If it bends, it's funny...
The Economist has an interesting but brief article on humor research explaining two of the prominent explanations of why some things are funny. It's especially interesting to me, I guess, because I wrote my undergrad senior thesis on the place of humor in Habermas' theory of communicative action (I didn't think there was one) and in the process reviewed a lot of the theory and research on humor. At the time, I was fascinated with the Situationists and anxious to indulge my interests in political theory and comedy simultaneously. I concluded then that humor research would probably advance more as an empirical enterprise, which was one of my first steps from political theory to quantitative political science. I'm pleased to learn that people are still doing this research even though I discovered that studying humor wasn't nearly as much fun as enjoying it.
In the interest of being humorless, I note that the superiority and incongruity theories that are presented here date back a lot longer than this article credits them. Superiority as an explanation of humor is usually attributed to Thomas Hobbes, while the incongruity explanation goes back at least to Immanuel Kant, although Arthur Schopenhauer (a personal favorite of mine) has a more elaborate treatment. The roots of superiority theory can be traced back even to Plato and Aristotle, who were both hostile to laughter as a form of mockery or derision, although Aristotle was a bit more accommodating to laughter. Unfortunately we don't have the mythological second book of the Poetics on comedy that serves to motivate much of the action of Umberto Eco's The Name of the Rose.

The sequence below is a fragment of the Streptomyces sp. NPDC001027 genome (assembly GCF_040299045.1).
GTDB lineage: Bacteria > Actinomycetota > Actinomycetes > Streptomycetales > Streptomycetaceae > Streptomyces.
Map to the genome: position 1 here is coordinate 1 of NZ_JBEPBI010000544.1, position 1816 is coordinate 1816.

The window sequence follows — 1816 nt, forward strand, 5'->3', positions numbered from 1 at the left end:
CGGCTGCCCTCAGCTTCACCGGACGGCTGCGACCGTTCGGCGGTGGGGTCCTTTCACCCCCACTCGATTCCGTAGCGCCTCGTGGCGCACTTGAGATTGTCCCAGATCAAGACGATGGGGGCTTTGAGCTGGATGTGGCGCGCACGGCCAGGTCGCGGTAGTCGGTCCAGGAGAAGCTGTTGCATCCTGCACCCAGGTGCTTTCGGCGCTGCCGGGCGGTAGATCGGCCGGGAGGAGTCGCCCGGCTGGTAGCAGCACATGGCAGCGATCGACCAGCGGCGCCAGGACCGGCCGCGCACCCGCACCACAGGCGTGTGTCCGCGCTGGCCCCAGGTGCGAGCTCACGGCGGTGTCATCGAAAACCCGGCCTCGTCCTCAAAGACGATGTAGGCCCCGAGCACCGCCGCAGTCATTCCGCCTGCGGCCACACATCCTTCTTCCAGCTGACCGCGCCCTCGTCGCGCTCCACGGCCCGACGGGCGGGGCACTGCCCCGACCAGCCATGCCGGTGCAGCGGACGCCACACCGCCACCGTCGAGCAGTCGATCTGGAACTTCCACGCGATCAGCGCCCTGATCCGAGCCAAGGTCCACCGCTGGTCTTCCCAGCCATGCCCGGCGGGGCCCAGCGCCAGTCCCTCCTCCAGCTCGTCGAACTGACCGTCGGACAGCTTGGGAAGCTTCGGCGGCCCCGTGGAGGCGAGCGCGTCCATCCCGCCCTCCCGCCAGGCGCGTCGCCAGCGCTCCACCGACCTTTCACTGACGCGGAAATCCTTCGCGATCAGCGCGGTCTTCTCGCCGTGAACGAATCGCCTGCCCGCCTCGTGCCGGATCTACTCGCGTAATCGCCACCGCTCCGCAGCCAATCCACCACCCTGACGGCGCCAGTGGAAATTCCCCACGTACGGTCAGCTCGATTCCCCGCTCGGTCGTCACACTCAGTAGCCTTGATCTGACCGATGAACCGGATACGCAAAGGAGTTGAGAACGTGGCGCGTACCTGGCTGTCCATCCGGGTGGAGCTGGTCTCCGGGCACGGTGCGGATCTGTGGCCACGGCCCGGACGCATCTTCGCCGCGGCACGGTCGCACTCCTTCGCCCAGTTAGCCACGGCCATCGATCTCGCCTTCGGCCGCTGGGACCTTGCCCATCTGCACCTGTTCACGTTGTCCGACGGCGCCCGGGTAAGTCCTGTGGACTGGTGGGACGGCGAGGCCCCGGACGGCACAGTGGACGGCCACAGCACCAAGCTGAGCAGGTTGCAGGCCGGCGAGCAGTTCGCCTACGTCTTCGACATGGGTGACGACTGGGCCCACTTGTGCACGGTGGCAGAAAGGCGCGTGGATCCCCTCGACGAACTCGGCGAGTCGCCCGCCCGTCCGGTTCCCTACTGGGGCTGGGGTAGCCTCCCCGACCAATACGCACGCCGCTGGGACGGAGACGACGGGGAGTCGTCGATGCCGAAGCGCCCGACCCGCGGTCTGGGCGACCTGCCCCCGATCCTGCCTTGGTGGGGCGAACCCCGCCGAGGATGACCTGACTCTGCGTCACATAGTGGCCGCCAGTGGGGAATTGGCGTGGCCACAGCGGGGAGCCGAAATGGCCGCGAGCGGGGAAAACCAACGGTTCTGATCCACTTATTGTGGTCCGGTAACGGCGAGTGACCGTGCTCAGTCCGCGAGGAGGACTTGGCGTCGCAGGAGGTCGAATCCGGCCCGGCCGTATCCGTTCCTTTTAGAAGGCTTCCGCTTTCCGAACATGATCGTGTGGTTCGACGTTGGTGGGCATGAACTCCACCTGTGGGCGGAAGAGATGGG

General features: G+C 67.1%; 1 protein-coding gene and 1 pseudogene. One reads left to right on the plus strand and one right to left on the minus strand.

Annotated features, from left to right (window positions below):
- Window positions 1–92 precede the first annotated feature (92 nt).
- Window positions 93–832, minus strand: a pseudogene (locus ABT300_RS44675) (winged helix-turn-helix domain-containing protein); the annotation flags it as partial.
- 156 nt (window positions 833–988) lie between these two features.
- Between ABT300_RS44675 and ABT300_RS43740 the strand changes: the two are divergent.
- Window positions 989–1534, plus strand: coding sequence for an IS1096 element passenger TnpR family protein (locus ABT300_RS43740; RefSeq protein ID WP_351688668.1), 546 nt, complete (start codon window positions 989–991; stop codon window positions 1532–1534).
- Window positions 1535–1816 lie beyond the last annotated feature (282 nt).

Another track of humor theory focuses not so much on the object of humor as much as the subject who finds it. George Santayana and Freud explained humor as a dissipation of or relief from pent up energy, a relaxation of mental strictures. This approach finds root in Herbert Spencer, I think, who believed humor had a physiological basis. I don't think this is at all inconsistent with either of the other approaches and all seem to have some validity. The difficulty in explaining humor is that one must simultaneously explain why certain things are (more) funny than other things and that certain things are (more) funny to certain people than to other people.
The title quote from Woody Allen's Crimes and Misdemeanors isn't as appropriate as another from the same movie, "comedy is tragedy plus time", but I like it better. The "tragedy + time" formulation could be applied to the initial example in the Economist article, but since Allen attributes this theory to a character in the movie who is supposed to be a pompous ass, I'm not sure we can infer that it's his point of view.